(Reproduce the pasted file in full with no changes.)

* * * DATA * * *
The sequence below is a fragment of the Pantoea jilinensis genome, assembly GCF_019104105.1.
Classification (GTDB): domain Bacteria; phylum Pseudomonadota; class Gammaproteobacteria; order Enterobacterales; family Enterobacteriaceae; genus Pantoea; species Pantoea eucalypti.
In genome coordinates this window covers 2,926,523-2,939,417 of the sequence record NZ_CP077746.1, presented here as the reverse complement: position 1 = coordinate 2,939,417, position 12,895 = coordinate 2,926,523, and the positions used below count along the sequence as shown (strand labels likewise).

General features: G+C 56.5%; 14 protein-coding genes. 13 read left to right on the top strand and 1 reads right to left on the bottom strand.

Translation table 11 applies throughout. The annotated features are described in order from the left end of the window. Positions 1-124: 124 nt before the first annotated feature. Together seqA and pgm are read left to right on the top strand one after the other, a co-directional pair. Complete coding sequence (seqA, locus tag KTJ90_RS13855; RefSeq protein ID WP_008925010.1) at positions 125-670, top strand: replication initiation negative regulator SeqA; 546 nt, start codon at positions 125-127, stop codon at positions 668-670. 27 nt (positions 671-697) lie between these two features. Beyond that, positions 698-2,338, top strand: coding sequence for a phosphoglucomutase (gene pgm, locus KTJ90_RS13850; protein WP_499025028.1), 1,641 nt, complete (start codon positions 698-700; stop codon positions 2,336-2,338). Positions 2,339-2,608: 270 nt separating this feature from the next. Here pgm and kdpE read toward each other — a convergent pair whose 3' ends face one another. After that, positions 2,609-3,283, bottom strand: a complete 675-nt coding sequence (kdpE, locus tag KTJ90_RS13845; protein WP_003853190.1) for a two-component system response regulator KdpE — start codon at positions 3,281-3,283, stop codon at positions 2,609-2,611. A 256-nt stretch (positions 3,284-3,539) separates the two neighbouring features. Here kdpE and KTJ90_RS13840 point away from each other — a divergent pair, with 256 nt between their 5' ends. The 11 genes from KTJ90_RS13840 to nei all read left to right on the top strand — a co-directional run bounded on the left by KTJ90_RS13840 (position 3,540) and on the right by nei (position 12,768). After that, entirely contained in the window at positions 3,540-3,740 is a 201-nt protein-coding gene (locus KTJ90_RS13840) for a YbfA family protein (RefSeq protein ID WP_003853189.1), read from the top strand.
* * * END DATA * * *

The sequence below is a fragment of the Pantoea jilinensis genome, assembly GCF_019104105.1.
Classification (GTDB): domain Bacteria; phylum Pseudomonadota; class Gammaproteobacteria; order Enterobacterales; family Enterobacteriaceae; genus Pantoea; species Pantoea eucalypti.
In genome coordinates this window covers 2,926,523-2,939,417 of the sequence record NZ_CP077746.1, presented here as the reverse complement: position 1 = coordinate 2,939,417, position 12,895 = coordinate 2,926,523, and the positions used below count along the sequence as shown (strand labels likewise).

General features: G+C 56.5%; 14 protein-coding genes. 13 read left to right on the top strand and 1 reads right to left on the bottom strand.

Translation table 11 applies throughout. The annotated features are described in order from the left end of the window. Positions 1-124: 124 nt before the first annotated feature. Together seqA and pgm are read left to right on the top strand one after the other, a co-directional pair. Complete coding sequence (seqA, locus tag KTJ90_RS13855; RefSeq protein ID WP_008925010.1) at positions 125-670, top strand: replication initiation negative regulator SeqA; 546 nt, start codon at positions 125-127, stop codon at positions 668-670. 27 nt (positions 671-697) lie between these two features. Beyond that, positions 698-2,338, top strand: coding sequence for a phosphoglucomutase (gene pgm, locus KTJ90_RS13850; protein WP_499025028.1), 1,641 nt, complete (start codon positions 698-700; stop codon positions 2,336-2,338). Positions 2,339-2,608: 270 nt separating this feature from the next. Here pgm and kdpE read toward each other — a convergent pair whose 3' ends face one another. After that, positions 2,609-3,283, bottom strand: a complete 675-nt coding sequence (kdpE, locus tag KTJ90_RS13845; protein WP_003853190.1) for a two-component system response regulator KdpE — start codon at positions 3,281-3,283, stop codon at positions 2,609-2,611. A 256-nt stretch (positions 3,284-3,539) separates the two neighbouring features. Here kdpE and KTJ90_RS13840 point away from each other — a divergent pair, with 256 nt between their 5' ends. The 11 genes from KTJ90_RS13840 to nei all read left to right on the top strand — a co-directional run bounded on the left by KTJ90_RS13840 (position 3,540) and on the right by nei (position 12,768). After that, entirely contained in the window at positions 3,540-3,740 is a 201-nt protein-coding gene (locus KTJ90_RS13840) for a YbfA family protein (RefSeq protein ID WP_003853189.1), read from the top strand.